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KUALA LUMPUR, May 20 — Criticism against a local movie that allegedly condones child marriage has prompted women’s groups to reaffirm their rejection of marriages involving minors.
Contacted over the growing controversy over movie “Suami Aku Ustaz” (My Husband is a Religious Teacher), Sisters In Islam (SIS)’s executive director Ratna Osman said the Muslim women’s advocacy group is consistently opposed to marriages involving minors.
The movie in question is said to depict the tale of a 17-year-old student who is married off by her parents to her cousin, who is also a religious teacher in her school.
“Our stand has always been that we are against child marriages. The current law allows for Muslims girls to marry at 16 and even younger with the permission of a Shariah judge,” she told Malay Mail Online yesterday evening.
Ratna said SIS has been pushing for legal reforms that would make the minimum age of marriage in Malaysia 18 for both genders without exception.
Sumitra Visvanathan, executive director of Women’s Aid Organisation (WAO), said child marriages remain legal in Malaysia despite its possible consequences.
“Child marriage has been shown to be harmful towards the girl child who is wedded — not least because it increases the risk of domestic violence.
“Yet, in Malaysia, it is still legal for a Muslim girl as young as 16 to be married. Applications can also be made so that girls and boys not legally old enough can be married. Each year, more than a thousand such applications are approved,” she said in a written response to Malay Mail Online yesterday evening.
“Any attempt to romanticise child marriage is disgraceful. It is also against the international safeguards to which Malaysia subscribes, including the Convention on the Elimination of All Forms of Discrimination Against Women (CEDAW),” she added.
Both SIS and WAO have yet to view the movie, and were stating their stand on child marriages in general.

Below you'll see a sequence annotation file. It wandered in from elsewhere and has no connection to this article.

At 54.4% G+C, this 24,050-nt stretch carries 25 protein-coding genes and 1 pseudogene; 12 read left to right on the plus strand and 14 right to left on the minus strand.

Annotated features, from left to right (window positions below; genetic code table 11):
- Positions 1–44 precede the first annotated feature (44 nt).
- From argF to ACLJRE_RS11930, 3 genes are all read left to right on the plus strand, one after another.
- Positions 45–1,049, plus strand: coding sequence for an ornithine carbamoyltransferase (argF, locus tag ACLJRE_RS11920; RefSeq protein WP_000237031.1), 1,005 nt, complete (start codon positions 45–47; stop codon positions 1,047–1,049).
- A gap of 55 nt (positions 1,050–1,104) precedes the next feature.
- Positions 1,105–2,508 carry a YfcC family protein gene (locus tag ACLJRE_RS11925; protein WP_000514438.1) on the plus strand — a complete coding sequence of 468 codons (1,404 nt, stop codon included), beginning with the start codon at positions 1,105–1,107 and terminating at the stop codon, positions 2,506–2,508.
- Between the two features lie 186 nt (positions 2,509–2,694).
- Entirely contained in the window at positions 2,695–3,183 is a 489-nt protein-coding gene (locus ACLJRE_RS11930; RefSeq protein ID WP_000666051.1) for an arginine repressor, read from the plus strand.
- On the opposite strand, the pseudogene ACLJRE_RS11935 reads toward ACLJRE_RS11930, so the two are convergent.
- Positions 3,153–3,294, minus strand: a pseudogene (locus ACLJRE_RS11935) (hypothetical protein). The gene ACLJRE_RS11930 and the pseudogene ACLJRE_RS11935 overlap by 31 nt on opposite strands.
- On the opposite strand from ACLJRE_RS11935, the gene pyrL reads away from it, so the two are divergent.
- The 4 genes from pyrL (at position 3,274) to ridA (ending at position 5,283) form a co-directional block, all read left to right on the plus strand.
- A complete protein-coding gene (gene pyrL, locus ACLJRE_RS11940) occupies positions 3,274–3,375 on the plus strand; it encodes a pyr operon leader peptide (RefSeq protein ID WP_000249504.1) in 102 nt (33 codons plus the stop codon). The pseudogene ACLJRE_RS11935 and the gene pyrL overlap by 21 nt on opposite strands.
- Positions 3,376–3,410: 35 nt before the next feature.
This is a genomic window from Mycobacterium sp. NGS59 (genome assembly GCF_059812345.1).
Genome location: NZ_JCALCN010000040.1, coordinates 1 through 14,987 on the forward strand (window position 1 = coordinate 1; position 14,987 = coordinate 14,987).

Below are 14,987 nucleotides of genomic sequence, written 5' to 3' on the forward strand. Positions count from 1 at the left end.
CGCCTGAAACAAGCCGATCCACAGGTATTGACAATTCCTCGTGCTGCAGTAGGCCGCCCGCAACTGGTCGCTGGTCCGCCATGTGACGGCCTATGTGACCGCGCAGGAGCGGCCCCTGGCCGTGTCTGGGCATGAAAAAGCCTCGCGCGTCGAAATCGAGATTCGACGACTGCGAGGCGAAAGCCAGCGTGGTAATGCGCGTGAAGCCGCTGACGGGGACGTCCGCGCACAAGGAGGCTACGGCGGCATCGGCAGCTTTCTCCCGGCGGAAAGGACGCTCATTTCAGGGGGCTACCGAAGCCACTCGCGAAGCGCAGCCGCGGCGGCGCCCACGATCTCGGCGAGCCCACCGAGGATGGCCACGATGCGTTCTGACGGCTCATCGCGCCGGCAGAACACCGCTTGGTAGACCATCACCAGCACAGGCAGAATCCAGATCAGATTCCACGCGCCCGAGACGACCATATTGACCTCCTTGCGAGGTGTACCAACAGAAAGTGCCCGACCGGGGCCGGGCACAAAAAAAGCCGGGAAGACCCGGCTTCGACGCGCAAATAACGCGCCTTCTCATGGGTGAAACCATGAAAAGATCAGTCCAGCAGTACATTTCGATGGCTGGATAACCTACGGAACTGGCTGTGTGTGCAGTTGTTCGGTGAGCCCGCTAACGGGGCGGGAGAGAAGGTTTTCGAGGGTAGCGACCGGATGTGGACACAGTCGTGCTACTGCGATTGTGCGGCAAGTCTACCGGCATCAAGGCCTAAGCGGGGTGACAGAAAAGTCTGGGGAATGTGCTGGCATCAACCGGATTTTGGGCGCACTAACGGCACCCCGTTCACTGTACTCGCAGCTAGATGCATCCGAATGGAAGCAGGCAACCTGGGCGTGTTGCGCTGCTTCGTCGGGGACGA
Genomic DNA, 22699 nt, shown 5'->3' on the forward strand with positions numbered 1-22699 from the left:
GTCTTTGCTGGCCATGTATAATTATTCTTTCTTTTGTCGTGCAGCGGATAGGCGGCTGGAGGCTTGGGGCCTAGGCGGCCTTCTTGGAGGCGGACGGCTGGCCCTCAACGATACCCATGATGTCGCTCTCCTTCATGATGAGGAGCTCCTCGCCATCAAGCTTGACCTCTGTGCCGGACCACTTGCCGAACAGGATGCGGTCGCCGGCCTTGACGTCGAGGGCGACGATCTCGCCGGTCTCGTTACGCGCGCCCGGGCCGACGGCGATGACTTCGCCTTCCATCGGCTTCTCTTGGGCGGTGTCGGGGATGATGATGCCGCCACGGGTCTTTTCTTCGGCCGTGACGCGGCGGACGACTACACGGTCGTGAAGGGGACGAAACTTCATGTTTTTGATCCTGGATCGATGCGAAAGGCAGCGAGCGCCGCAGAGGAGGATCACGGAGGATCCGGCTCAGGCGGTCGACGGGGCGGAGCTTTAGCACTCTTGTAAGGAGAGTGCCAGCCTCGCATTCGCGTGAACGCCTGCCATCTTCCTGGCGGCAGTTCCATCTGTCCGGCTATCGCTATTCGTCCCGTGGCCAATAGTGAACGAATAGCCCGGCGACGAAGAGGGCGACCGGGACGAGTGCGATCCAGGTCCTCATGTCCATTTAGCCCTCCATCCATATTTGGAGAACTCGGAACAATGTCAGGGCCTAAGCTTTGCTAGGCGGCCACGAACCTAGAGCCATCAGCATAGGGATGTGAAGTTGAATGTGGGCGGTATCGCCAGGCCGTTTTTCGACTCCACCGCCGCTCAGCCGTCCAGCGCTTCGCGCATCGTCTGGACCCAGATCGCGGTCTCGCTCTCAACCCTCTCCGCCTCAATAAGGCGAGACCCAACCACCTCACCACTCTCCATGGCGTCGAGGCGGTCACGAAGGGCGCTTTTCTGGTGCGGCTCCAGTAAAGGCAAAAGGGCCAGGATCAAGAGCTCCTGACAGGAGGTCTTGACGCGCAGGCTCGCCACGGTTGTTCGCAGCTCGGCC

The fresh controversy was prompted by a review of the movie by sex educator June Low that she posted on Facebook, in which she is critical of its positive portrayal of child marriage and those who partake in the practice.
“Its main objective appears to be to put child marriages in good light, showing ‘a good side’ to the buffet of statutory rape that has become a staple in the news,” she wrote in the lengthy public post which has since garnered 1,158 shares at the time of publishing, while some Internet users have similarly panned the movie for allegedly romanticising child marriages.
In Malaysia, Islamic laws allow Muslim boys below the legal marrying age of 18 and Muslim girls below the age of 16 to marry, but requires consent from the Shariah Court that is granted on a case-by-case basis.
The legal marrying age under civil laws in Malaysia for both genders is 18, but exemptions allow girls aged between 16 and 18 to marry if the consent of the state’s chief minister or mentri besar is obtained.
According to the population census in 2000, there were 11,400 children below the age of 15 who were married, of which 6,800 were girls and 4,600 boys.
The local movie “Suami Aku Ustaz”, which is produced by Karyaseni Production Sdn Bhd, has entered the list of Top 10 movies in the country, as compiled by Golden Screen Cinemas, since its nationwide premiere on May 14.
It was adapted from a best-selling novel Malay-language novel of the same title penned by Hannah Dhaniyah.